+1. I actually tried to start something like this a while back:I downloaded several VM apps and think I found one that'll work. Not knowing the first thing about vibration meters I assume XYZ axis does the trick. This one seems sensitive enough. If this does work out then we will have a VM solution for iPhone users. No more guessing when it comes to tactile response, if it works out.
Last few days I've testing a few things out regarding tactile improvement. I forgot to mentioned that I have rubber isolators that replaced my seating feet. I'm sure this amplifies the tactile response as well. It made a difference before with the seats mounted on concrete. With the sound intensity and PVL being primarily responsible for tactile feedback, I wonder if it's of any benefit having the sub mounted on the riser.
One thing that would be of huge benefit is if we had a database/thread for tactile like what this thread has accomplished. Where a person could go and get the info and product data needed to get the needed or wanted response. Comparisons of passive and active risers/platforms and seating. Explore and find that perfect balance of spl to tactile, for example, at [email protected] is should 5.2vm or whatever the optimal number is and to achieved you have to do this and this. To me tactile is as important as having a sub.
Not yet but will try that tonight or tomorrow.+1. I actually tried to start something like this a while back:
The only challenge to this is measuring in the vertical axis. In my room, when placed on my seats (horizontal axis), I get considerable shaking between 10 and 20hz, and not much after that. But what I can tell you is that I also get as much shaking above 20hz...but it's against my back (vertical axis) and not my seat cushions.
The other things that this cannot measure is that 'kick in the chest' feeling, which likely could only be measured via a Sound Intensity meter like the Microflown.
Were you ever able to test how much your riser shakes with your nearfield subs off?
Yes...still got it. #1 largest room on the list. Dominating all ya'll fools!!!!V18.2 of the ULF Calculator now available
- Added new PSA Subs (V1500, S1500, S3000i)
- Added new RA Subs (Echo 15, Echo 18, Gamma 15, Gamma 18, Gamma 218)
- New ULF Members @coolrda, @galonzo
- Updated ULF Members @Ted Sheckler, @derrickdj1
- Separated the Member ULF Score Data into its own spreadsheet on post 1 (ULF Calculator exceeded upload limits)
What do you mean "takes run from .3-50hz"? I can interpret sine waves in this range, but outside of this range it cannot?The VibSensor takes run from 0.3-50hz. You can take runs from 10 seconds to 5 minutes.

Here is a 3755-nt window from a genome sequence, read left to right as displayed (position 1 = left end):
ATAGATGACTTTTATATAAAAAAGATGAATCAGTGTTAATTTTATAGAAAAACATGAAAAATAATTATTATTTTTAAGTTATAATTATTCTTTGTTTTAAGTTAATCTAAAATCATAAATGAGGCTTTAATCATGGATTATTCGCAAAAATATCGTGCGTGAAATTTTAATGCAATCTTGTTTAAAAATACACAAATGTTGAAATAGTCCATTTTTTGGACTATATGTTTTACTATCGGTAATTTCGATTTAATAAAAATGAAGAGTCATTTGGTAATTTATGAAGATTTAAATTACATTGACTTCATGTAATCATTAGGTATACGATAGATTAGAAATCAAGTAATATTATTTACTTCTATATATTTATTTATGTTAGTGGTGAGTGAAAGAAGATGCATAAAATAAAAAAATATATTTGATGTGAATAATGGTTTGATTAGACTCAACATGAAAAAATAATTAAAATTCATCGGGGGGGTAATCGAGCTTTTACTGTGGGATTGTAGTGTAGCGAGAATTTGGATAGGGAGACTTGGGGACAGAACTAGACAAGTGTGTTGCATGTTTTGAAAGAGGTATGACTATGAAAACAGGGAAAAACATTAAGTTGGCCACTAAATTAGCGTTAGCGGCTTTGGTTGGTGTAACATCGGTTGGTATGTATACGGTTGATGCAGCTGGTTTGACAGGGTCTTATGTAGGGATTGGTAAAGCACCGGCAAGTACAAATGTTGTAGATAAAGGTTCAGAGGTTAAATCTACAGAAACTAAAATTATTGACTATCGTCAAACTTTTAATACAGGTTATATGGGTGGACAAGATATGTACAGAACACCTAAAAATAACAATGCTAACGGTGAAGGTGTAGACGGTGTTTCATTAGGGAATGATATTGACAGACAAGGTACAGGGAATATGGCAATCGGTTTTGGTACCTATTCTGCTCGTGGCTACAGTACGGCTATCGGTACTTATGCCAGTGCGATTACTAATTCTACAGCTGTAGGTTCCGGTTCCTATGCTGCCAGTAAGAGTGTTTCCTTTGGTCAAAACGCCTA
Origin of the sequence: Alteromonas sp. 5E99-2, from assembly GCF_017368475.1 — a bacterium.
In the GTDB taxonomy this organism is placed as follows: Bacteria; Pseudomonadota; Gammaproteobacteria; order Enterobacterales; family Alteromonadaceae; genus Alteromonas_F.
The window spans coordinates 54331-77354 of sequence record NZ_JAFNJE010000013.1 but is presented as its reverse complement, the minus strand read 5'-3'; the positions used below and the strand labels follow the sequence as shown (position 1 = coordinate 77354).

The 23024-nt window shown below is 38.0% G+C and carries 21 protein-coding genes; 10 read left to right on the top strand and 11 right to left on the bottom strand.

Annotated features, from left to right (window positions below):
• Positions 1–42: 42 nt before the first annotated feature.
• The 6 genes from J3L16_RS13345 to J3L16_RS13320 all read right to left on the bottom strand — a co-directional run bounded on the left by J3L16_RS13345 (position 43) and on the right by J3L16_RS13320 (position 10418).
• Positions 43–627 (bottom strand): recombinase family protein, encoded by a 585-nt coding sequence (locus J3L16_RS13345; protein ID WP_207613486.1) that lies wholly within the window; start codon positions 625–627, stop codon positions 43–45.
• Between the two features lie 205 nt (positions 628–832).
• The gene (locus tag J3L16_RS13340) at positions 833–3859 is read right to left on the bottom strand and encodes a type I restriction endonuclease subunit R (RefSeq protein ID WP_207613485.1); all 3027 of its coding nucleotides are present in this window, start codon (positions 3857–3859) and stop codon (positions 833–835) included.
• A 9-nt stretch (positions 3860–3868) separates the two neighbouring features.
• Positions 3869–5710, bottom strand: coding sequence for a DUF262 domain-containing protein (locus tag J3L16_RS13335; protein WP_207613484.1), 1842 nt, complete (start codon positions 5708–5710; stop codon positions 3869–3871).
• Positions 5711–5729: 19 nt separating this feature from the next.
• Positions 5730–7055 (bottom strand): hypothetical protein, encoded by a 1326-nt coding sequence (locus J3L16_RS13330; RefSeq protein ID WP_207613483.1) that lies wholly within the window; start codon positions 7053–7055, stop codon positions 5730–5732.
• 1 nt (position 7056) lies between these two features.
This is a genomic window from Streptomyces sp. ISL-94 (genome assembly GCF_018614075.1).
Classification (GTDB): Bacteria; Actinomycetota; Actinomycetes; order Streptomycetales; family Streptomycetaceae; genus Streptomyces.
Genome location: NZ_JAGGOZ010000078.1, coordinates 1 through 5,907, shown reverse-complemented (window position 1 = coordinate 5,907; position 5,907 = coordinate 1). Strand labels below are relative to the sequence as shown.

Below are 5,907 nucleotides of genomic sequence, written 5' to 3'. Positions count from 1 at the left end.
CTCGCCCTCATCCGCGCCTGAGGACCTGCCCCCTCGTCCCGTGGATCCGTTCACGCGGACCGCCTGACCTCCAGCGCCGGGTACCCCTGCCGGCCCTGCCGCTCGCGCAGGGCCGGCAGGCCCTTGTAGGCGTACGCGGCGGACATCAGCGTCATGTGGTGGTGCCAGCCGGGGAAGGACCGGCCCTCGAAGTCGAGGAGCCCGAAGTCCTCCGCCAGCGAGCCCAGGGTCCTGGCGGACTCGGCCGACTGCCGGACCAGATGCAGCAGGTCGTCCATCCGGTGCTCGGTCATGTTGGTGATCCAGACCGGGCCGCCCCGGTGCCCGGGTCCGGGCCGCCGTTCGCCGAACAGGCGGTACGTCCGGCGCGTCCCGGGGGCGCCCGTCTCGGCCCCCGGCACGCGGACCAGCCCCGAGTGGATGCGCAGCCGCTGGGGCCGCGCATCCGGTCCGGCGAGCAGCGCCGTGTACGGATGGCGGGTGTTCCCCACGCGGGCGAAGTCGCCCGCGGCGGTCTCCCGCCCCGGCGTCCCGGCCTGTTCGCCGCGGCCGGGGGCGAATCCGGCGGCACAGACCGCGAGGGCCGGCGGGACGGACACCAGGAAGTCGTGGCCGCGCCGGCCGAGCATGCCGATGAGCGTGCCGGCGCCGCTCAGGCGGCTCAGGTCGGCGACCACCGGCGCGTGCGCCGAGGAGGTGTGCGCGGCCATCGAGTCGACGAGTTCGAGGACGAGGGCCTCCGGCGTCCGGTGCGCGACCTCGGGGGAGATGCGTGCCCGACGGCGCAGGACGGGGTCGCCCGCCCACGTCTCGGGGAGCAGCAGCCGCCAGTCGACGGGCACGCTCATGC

My interpretation of this is that the most movement occurs on the Z axis (side to side). The fronts only recorded an rms value of .14 for Z. The rears recorded an rms value of .26 for Z. The combination recorded a value of .28 for Z for both.It uses three sensors, front to back(Y), top to bottom(Z) and side to side(X) and displays all axis separately and combined. Heres some screen shots of a few runs. I used the 60hz-1hz 30 sec sweep primarily.
I understand what you're trying to demonstrate here. Different frequencies shake the riser in different ways. But the 40hz frequency you referenced, is that in relation to the hz in your images, or is that just the frequency that was excited through your tones?Here the blue is the Z axis, the red Y and the green X. Theres been a lot posted about the different characteristics of tactile response, the pulse, the wobble, etc. I experience this playing the first minute or so of the latest Transformers, the extinction scene. The initial pulse followed by the rumble. Its one advantage that a sub has over transducers. Theres never been a good explanation that I've read of whats happening and why they feel different. Playing the 60-1hz sweep notice what happens.
Z axis and combined.
Where the Z axis, Blue or top to bottom starts to dominate is about 40hz. Above 40z though the Y axis, red or front to back movement dominates which could be why it feels like a pulse wave as intended. The different characteristics could be frequency dependent.
Since this was a simple swept tone from 60-1hz I was just guessing as to the frequencies where the Y axis vibration dominated. The Power Spectral Density actually breaks it down better. I'll include the logarithmic PSD too.Great stuff, @coolrda. Have an understanding of this is incredibly meaningful IMO, but almost always overlooked. It's tough to have a precise measuring rig for this, but certainly exploring like you and others (@bassthathz) have done helps advancing our collective knowledge base. The trick (at least for me) is making it simple enough to interpret and use to make mainstream so that it's easy to build the overall database that we all can learn from (similar to what I hoped to achieve with the ULF calculator).
What do you mean "takes run from .3-50hz"? I can interpret sine waves in this range, but outside of this range it cannot?
If it's just measuring vibrations, why is there a tolerance from a certain frequency range? I guess that also leads to my question in your images below: I see the software references Hz...is that Hz generated by the motion of the phone, or is it somehow recognizing the sweeps your playing?
Just curious how you are interpreting that.
My interpretation of this is that the most movement occurs on the Z axis (side to side). The fronts only recorded an rms value of .14 for Z. The rears recorded an rms value of .26 for Z. The combination recorded a value of .28 for Z for both.
So the combination of the fronts and the rears didn't significantly change the vibration of the rears?
I understand what you're trying to demonstrate here. Different frequencies shake the riser in different ways. But the 40hz frequency you referenced, is that in relation to the hz in your images, or is that just the frequency that was excited through your tones?